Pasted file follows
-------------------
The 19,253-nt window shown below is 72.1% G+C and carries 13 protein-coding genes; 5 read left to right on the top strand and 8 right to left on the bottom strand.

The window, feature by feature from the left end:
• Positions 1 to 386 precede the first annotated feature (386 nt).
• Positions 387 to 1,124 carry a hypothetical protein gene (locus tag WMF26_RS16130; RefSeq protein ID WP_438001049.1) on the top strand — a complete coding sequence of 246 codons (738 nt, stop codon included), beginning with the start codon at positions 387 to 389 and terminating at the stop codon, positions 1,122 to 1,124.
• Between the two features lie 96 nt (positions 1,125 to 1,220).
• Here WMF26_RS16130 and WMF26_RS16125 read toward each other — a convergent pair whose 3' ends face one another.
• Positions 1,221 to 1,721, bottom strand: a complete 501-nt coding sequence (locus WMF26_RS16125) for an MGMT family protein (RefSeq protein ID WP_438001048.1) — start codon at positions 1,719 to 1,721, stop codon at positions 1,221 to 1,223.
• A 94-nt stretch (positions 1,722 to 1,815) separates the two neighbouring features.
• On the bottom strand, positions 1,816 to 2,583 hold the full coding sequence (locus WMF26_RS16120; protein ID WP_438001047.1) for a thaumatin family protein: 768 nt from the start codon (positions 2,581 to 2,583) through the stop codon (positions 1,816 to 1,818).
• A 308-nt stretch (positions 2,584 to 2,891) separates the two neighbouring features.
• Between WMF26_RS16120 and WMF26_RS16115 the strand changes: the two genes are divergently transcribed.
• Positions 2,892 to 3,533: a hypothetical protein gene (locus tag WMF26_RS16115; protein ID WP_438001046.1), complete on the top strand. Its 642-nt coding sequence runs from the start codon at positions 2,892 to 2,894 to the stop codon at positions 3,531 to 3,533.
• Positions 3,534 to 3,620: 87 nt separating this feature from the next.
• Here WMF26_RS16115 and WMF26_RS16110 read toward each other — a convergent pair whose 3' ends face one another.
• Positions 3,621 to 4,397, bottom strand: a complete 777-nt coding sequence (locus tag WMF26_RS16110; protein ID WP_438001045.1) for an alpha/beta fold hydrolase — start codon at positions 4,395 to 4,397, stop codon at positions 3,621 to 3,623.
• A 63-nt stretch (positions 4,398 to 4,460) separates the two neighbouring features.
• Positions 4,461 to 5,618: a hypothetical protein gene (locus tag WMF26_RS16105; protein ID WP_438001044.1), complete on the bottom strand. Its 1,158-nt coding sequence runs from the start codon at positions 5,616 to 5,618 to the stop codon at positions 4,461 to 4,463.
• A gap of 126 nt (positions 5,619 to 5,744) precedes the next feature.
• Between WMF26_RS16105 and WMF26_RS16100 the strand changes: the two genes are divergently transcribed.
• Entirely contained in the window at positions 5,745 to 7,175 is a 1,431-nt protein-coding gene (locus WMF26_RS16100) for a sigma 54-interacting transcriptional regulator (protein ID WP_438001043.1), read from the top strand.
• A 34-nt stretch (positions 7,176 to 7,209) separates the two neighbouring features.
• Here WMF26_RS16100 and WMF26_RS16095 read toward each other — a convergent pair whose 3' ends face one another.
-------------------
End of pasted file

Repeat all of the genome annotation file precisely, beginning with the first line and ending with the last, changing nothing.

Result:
The 19,253-nt window shown below is 72.1% G+C and carries 13 protein-coding genes; 5 read left to right on the top strand and 8 right to left on the bottom strand.

The window, feature by feature from the left end:
• Positions 1 to 386 precede the first annotated feature (386 nt).
• Positions 387 to 1,124 carry a hypothetical protein gene (locus tag WMF26_RS16130; RefSeq protein ID WP_438001049.1) on the top strand — a complete coding sequence of 246 codons (738 nt, stop codon included), beginning with the start codon at positions 387 to 389 and terminating at the stop codon, positions 1,122 to 1,124.
• Between the two features lie 96 nt (positions 1,125 to 1,220).
• Here WMF26_RS16130 and WMF26_RS16125 read toward each other — a convergent pair whose 3' ends face one another.
• Positions 1,221 to 1,721, bottom strand: a complete 501-nt coding sequence (locus WMF26_RS16125) for an MGMT family protein (RefSeq protein ID WP_438001048.1) — start codon at positions 1,719 to 1,721, stop codon at positions 1,221 to 1,223.
• A 94-nt stretch (positions 1,722 to 1,815) separates the two neighbouring features.
• On the bottom strand, positions 1,816 to 2,583 hold the full coding sequence (locus WMF26_RS16120; protein ID WP_438001047.1) for a thaumatin family protein: 768 nt from the start codon (positions 2,581 to 2,583) through the stop codon (positions 1,816 to 1,818).
• A 308-nt stretch (positions 2,584 to 2,891) separates the two neighbouring features.
• Between WMF26_RS16120 and WMF26_RS16115 the strand changes: the two genes are divergently transcribed.
• Positions 2,892 to 3,533: a hypothetical protein gene (locus tag WMF26_RS16115; protein ID WP_438001046.1), complete on the top strand. Its 642-nt coding sequence runs from the start codon at positions 2,892 to 2,894 to the stop codon at positions 3,531 to 3,533.
• Positions 3,534 to 3,620: 87 nt separating this feature from the next.
• Here WMF26_RS16115 and WMF26_RS16110 read toward each other — a convergent pair whose 3' ends face one another.
• Positions 3,621 to 4,397, bottom strand: a complete 777-nt coding sequence (locus tag WMF26_RS16110; protein ID WP_438001045.1) for an alpha/beta fold hydrolase — start codon at positions 4,395 to 4,397, stop codon at positions 3,621 to 3,623.
• A 63-nt stretch (positions 4,398 to 4,460) separates the two neighbouring features.
• Positions 4,461 to 5,618: a hypothetical protein gene (locus tag WMF26_RS16105; protein ID WP_438001044.1), complete on the bottom strand. Its 1,158-nt coding sequence runs from the start codon at positions 5,616 to 5,618 to the stop codon at positions 4,461 to 4,463.
• A gap of 126 nt (positions 5,619 to 5,744) precedes the next feature.
• Between WMF26_RS16105 and WMF26_RS16100 the strand changes: the two genes are divergently transcribed.
• Entirely contained in the window at positions 5,745 to 7,175 is a 1,431-nt protein-coding gene (locus WMF26_RS16100) for a sigma 54-interacting transcriptional regulator (protein ID WP_438001043.1), read from the top strand.
• A 34-nt stretch (positions 7,176 to 7,209) separates the two neighbouring features.
• Here WMF26_RS16100 and WMF26_RS16095 read toward each other — a convergent pair whose 3' ends face one another.